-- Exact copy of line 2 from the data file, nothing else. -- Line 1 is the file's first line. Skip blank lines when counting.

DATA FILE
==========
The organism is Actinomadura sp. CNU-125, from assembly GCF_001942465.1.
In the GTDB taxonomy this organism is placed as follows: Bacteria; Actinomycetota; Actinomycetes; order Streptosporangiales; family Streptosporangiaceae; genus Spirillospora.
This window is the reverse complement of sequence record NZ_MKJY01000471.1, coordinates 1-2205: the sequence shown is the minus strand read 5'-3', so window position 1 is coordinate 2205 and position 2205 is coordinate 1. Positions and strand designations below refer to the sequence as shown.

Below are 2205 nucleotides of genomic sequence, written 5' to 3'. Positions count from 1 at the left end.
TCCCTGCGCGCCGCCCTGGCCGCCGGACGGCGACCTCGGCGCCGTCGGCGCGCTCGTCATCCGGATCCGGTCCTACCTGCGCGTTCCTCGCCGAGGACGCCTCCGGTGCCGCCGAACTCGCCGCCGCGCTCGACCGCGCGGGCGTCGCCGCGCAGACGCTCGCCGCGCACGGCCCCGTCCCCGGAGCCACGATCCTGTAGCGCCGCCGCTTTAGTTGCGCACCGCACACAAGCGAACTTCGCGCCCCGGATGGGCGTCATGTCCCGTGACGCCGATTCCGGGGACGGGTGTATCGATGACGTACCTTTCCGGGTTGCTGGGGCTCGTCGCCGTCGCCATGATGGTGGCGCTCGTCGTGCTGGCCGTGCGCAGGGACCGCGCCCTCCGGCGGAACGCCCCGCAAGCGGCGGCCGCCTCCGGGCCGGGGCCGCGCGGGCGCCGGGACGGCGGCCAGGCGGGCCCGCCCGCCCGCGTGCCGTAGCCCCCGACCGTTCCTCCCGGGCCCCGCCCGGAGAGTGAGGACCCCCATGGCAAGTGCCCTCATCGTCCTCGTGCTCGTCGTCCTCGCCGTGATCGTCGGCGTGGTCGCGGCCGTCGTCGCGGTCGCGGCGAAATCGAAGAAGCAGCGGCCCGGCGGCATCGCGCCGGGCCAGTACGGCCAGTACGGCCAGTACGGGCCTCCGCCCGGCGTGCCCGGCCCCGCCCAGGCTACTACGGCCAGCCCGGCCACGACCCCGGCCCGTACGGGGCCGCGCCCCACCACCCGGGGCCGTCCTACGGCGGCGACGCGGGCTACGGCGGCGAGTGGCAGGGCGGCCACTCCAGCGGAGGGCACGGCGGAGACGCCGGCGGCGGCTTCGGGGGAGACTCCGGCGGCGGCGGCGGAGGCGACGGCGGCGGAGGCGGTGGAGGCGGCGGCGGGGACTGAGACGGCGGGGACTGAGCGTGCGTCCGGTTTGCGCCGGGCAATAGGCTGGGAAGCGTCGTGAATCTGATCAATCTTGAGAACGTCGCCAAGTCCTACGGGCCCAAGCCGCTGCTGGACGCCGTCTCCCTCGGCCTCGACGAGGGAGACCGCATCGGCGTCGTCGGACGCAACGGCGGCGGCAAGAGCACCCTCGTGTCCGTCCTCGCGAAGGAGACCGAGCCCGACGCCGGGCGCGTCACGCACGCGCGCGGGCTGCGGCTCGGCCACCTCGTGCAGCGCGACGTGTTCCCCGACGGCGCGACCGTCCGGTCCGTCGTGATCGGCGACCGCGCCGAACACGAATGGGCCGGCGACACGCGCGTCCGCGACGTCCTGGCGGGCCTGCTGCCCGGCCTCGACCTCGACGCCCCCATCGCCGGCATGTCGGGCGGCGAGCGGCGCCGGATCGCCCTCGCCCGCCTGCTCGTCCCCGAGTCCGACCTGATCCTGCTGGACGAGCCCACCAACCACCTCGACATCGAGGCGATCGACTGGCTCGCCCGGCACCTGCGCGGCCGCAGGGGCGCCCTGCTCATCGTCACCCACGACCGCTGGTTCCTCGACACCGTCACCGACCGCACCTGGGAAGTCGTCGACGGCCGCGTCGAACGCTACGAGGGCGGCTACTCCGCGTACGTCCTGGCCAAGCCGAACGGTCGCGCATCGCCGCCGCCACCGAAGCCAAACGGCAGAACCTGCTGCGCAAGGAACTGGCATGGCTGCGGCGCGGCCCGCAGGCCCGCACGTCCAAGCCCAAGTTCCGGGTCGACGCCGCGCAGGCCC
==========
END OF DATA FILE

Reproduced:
In the GTDB taxonomy this organism is placed as follows: Bacteria; Actinomycetota; Actinomycetes; order Streptosporangiales; family Streptosporangiaceae; genus Spirillospora.